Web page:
My main informants for this project will be the members of The Promise Ring; as I want to get into their heads and extract information about their environment, attitudes, and memories, they will be my go-to source for the book. I’ve been in touch with Promise Ring singer/guitarist Davey von Bohlen for well over a year, having recruited his current band (Maritime) for a concert and Davey himself for a previous writing project. I have been corresponding with von Bohlen about this proposal for well over a month, and he has given this project his supportive and enthusiastic seal of approval, and has gotten me in touch with the other members of The Promise Ring. At the moment that I’ve submitted this proposal, I’ve been in touch with two other Promise Ring members, Jason Gnewikow (guitar) and Dan Didier (drums), and both are quite enthusiastic about the project. I plan on having extensive interviews with these three members, as well as the two bass players who played in The Promise Ring during their Nothing Feels Good era, Scott Schoenbeck and Scott Beschta.

Although interviews with the members of The Promise Ring will constitute a large portion of my research, I plan on culling information from as many sources as possible in order to make the narrative more vibrant and colorful. I plan on soliciting interviews with not only those closely associated to the band, but also their detractors and adoring fans. Alongside a list that includes friends and family, I plan on speaking to Tim Owen and Darren Walters (Jade Tree owners), J. Robbins (Nothing Feels Good producer), Stuart Sikes (Nothing Feels Good engineer), Jessica Hopper (former publicist), Tim Edwards (former booking agent), Josh Modell (creator of Milk Magazine and close friend), along with musicians who’ve worked with, influenced, or been influenced by The Promise Ring, including Tim and Mike Kinsella (Cap’n Jazz), Jim Adkins (Jimmy Eat World), Bob Nanna (Braid), Jeremy Enigk (Sunny Day Real Estate), Matthew Pryor (The Get Up Kids), Eric Richter (Christie Front Drive), Eric Axelson (The Dismemberment Plan/Maritime), Chris Carrabba (Dashboard Confessional), Pete Wentz (Fall Out Boy), Chris Simpson (Mineral), Chris Conley (Saves the Day), Mark Kozelek (Red House Painters/Sun Kil Moon), Ian MacKaye (Minor Threat/Fugazi), and countless others for their involvement in this project. Although not everyone listed is guaranteed to be involved, with my personal connections to some of the people previously listed and with the help from the former Promise Ring members, I will have an enormous number of people contributing to the book’s dialog.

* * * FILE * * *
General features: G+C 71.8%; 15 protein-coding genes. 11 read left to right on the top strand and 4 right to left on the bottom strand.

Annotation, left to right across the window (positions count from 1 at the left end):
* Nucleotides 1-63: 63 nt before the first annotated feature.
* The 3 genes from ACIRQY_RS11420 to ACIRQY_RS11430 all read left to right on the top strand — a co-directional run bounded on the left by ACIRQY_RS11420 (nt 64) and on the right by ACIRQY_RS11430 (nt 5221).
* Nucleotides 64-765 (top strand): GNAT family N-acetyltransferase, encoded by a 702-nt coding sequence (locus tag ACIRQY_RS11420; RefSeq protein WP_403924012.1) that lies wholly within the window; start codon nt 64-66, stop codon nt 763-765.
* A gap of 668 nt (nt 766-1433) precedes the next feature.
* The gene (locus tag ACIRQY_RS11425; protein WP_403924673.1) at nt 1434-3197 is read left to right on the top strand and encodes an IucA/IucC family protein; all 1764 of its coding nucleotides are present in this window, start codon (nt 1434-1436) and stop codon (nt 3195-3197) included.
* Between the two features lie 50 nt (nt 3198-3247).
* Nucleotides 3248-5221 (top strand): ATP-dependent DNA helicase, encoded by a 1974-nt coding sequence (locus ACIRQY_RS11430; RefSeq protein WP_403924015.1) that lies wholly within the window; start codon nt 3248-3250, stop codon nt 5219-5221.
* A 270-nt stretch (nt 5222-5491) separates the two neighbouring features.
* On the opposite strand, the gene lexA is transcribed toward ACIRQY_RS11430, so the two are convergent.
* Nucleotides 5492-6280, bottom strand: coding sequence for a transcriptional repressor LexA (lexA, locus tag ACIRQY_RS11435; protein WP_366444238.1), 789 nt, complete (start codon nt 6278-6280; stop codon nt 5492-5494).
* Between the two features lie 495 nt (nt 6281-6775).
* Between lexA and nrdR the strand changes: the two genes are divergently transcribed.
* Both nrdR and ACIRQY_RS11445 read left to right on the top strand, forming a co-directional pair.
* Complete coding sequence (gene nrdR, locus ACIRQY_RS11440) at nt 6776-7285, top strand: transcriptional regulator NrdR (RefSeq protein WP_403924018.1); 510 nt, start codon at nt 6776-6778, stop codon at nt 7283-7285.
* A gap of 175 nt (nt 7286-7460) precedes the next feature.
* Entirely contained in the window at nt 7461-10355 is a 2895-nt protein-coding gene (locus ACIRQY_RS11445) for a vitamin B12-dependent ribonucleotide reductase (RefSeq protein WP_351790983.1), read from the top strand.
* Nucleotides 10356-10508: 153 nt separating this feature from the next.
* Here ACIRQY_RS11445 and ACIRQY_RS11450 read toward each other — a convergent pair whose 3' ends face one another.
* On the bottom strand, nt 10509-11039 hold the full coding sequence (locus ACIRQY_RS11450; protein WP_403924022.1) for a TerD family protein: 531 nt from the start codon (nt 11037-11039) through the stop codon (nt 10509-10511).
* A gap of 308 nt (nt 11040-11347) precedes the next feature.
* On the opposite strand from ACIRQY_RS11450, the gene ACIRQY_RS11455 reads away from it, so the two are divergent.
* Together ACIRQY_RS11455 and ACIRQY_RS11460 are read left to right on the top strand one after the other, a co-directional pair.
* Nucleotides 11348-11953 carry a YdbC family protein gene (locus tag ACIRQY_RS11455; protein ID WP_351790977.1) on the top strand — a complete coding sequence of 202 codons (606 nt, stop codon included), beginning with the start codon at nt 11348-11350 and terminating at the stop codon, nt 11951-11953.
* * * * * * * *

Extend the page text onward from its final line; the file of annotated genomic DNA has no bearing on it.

Interviews aside, I plan on digging through swaths of information to aide in the creation of the book. Included will be the usual sources of information; articles on the band, reviews of their albums, zines, blogs, and any other published work that would enhance the narrative. But, I plan to go beyond those musings as well. I will approach the band members to see if I could use personal paraphernalia to help me spin a more personal yarn. This would include anything from old photographs, letters, journal entries, lyric sheets, music sheets, and even doodles scratched into scraps of paper they’ve kept through the years. I will also approach the narrative from the direction of an informed anthropologist by researching the socio-economic background of The Promise Ring’s hometown of Milwaukee, Wisconsin. Through census information, background information on area high school and college education systems, and the resources for youth in Wisconsin that was available at the same time Nothing Feels Good was in the making, I hope to gain a better sense of The Promise Ring’s background. I’ll also dig up information on American society’s views of Wisconsin and the Mid West and how that was reflected in the actions of those who lived there. It may seem onerous, but the brief scene in Wayne’s World that takes place in Milwaukee speaks volumes about the international perception of the place where The Promise Ring was formed. Throughout all of this, I hope to get a sense of why The Promise Ring did what they did, but from an entirely different perspective than the usual interview could warrant.

What I hope to accomplish after 15 months of research and writing is a work that can live up to how I felt after first popping Nothing Feels Good on the stereo, and something that will be as powerful as each subsequent listen to that album. My work may lack the aural quality of the album, but I hope it will be able to bring an entirely new sense of being to Nothing Feels Good, and one that will only boost the listening experience of longtime Promise Ring enthusiasts and bring some new fans to the album as well.